Happening Right Now! In Your Neighborhood (Honest)!
Our Eastern Black Swallowtail caterpillar(larva) is passing this August 17th morning slowly and methodically eating the leaves of Queen Anne’s Lace and other members of the carrot family.
This behavior began when the sun’s morning rays began to warm-up this wildflower bed, just at the edge of a regularly cut roadside. This caterpillar followed standard behavior, eating for 1.5 hours, and then moving down toward the ground and out of sight for the remainder of the hot day.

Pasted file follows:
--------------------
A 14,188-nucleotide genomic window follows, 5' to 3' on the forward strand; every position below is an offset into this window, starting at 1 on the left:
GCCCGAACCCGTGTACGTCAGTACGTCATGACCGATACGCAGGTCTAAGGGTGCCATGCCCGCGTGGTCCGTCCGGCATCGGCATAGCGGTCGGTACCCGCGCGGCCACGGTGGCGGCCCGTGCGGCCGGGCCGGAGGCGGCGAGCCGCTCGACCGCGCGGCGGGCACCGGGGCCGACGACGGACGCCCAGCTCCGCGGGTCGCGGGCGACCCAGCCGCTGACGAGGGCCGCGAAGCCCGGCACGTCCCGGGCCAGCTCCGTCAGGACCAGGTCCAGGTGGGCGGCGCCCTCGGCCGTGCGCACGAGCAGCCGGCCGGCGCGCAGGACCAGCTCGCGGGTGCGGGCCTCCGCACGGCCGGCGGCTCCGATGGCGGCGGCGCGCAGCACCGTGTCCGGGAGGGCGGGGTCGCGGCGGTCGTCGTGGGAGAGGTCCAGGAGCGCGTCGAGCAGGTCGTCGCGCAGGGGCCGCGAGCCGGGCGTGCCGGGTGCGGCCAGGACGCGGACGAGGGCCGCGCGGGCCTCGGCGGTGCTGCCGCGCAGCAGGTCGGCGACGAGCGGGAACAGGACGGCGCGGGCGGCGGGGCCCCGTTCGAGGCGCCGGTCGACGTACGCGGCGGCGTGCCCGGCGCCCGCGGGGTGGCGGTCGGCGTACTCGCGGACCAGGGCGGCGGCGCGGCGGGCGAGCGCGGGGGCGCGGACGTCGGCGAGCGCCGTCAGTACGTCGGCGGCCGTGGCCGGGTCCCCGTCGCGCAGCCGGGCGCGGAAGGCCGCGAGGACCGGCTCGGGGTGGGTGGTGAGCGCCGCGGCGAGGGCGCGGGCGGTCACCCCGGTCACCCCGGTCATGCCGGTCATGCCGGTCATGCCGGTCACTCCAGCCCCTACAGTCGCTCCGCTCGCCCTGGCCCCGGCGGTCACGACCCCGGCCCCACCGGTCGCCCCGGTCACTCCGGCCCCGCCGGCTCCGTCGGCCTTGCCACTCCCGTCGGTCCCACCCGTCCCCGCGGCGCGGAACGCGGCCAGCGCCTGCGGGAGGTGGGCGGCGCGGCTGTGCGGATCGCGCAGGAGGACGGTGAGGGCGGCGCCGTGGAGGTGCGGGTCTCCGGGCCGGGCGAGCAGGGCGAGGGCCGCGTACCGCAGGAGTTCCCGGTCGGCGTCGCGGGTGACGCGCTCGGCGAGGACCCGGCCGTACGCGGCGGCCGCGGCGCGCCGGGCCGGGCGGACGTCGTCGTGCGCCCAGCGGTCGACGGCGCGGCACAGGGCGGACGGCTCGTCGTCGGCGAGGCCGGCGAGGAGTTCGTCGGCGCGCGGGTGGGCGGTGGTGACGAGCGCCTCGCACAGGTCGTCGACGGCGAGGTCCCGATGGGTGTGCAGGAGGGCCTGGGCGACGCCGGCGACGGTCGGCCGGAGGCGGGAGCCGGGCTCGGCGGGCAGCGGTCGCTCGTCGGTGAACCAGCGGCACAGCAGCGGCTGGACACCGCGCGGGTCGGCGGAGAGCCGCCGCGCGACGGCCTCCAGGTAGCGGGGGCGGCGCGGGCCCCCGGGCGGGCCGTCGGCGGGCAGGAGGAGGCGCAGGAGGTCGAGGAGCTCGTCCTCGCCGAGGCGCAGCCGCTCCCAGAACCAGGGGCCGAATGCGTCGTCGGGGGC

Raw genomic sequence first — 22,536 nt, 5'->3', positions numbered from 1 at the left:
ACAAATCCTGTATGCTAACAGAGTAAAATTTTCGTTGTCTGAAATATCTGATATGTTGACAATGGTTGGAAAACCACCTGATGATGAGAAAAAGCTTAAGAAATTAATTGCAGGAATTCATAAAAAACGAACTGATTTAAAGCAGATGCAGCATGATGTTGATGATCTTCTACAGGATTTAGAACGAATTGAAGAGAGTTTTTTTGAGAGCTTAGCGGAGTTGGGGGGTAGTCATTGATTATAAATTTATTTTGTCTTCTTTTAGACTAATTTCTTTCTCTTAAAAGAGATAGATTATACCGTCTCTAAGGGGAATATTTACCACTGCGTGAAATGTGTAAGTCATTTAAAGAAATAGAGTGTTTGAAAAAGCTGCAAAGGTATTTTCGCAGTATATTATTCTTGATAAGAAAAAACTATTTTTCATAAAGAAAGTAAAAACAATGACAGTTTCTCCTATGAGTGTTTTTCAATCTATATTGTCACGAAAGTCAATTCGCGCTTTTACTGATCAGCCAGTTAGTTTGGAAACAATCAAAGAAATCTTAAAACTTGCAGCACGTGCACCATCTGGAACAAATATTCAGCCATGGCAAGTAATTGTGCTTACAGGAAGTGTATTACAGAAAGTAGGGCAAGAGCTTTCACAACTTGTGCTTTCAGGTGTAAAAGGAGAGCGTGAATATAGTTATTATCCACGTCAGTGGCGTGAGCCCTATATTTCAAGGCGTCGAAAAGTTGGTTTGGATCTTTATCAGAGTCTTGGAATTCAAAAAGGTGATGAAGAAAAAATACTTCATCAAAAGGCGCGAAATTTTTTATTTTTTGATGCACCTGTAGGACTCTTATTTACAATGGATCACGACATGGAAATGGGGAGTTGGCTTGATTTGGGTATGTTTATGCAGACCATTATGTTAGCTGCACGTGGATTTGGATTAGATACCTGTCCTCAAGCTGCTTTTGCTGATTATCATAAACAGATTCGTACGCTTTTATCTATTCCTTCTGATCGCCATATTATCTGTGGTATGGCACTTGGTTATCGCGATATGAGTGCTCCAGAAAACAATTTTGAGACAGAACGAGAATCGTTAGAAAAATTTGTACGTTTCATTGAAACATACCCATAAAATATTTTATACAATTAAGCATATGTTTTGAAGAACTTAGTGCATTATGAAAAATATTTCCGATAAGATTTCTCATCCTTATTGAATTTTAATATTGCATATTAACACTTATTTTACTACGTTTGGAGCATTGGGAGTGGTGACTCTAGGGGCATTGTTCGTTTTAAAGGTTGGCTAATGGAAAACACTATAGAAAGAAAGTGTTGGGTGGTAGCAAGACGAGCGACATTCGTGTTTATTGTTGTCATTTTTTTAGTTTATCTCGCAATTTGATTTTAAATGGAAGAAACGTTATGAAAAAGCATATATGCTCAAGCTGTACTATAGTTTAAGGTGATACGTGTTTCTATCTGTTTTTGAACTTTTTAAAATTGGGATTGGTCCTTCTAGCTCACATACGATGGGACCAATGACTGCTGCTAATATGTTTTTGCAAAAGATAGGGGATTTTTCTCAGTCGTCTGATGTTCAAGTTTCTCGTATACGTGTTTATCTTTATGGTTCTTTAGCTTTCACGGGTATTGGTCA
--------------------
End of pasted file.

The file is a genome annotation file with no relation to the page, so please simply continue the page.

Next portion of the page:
Bedecked in greens, yellows and black, you have to wonder why this chubby, presumably tasty morsel can remain in full sight of so many potential predators, and yet remain unbothered? Though the adult butterfly is thought to be a mimic of the Pipevine Swallowtail butterfly, their larva look totally different from one another. Then, too, adult Papilio Polyxenes usually have intact wings. No bit and pieces missing from predator attacks. So how…
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